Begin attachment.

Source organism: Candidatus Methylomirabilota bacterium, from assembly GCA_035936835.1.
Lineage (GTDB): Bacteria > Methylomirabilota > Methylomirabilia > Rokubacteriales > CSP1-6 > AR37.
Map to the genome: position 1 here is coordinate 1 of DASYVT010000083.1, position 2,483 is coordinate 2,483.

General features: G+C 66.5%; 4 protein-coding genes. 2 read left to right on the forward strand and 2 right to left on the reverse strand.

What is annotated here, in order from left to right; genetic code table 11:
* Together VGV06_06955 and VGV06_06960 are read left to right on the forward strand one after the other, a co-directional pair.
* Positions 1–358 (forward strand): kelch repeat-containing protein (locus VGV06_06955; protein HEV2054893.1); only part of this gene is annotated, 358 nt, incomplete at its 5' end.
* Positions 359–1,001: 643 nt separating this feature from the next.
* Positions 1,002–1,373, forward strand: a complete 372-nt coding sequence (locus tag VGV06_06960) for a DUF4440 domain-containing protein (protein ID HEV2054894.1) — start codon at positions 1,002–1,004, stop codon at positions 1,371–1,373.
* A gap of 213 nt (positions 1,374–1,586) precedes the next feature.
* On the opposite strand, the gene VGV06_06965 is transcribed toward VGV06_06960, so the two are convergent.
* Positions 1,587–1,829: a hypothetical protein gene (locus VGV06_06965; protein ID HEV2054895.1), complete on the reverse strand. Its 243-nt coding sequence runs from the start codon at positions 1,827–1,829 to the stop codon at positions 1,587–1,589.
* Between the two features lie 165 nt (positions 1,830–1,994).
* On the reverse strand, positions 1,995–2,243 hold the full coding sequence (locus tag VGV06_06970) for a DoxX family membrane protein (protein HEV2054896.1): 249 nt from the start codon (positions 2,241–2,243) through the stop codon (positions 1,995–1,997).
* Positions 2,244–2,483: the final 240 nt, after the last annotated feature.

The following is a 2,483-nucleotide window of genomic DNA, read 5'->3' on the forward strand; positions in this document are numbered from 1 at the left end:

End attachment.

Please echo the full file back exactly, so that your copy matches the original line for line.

Source organism: Candidatus Methylomirabilota bacterium, from assembly GCA_035936835.1.
Lineage (GTDB): Bacteria > Methylomirabilota > Methylomirabilia > Rokubacteriales > CSP1-6 > AR37.
Map to the genome: position 1 here is coordinate 1 of DASYVT010000083.1, position 2,483 is coordinate 2,483.

General features: G+C 66.5%; 4 protein-coding genes. 2 read left to right on the forward strand and 2 right to left on the reverse strand.

What is annotated here, in order from left to right; genetic code table 11:
* Together VGV06_06955 and VGV06_06960 are read left to right on the forward strand one after the other, a co-directional pair.
* Positions 1–358 (forward strand): kelch repeat-containing protein (locus VGV06_06955; protein HEV2054893.1); only part of this gene is annotated, 358 nt, incomplete at its 5' end.
* Positions 359–1,001: 643 nt separating this feature from the next.
* Positions 1,002–1,373, forward strand: a complete 372-nt coding sequence (locus tag VGV06_06960) for a DUF4440 domain-containing protein (protein ID HEV2054894.1) — start codon at positions 1,002–1,004, stop codon at positions 1,371–1,373.
* A gap of 213 nt (positions 1,374–1,586) precedes the next feature.
* On the opposite strand, the gene VGV06_06965 is transcribed toward VGV06_06960, so the two are convergent.
* Positions 1,587–1,829: a hypothetical protein gene (locus VGV06_06965; protein ID HEV2054895.1), complete on the reverse strand. Its 243-nt coding sequence runs from the start codon at positions 1,827–1,829 to the stop codon at positions 1,587–1,589.
* Between the two features lie 165 nt (positions 1,830–1,994).
* On the reverse strand, positions 1,995–2,243 hold the full coding sequence (locus tag VGV06_06970) for a DoxX family membrane protein (protein HEV2054896.1): 249 nt from the start codon (positions 2,241–2,243) through the stop codon (positions 1,995–1,997).
* Positions 2,244–2,483: the final 240 nt, after the last annotated feature.

The following is a 2,483-nucleotide window of genomic DNA, read 5'->3' on the forward strand; positions in this document are numbered from 1 at the left end: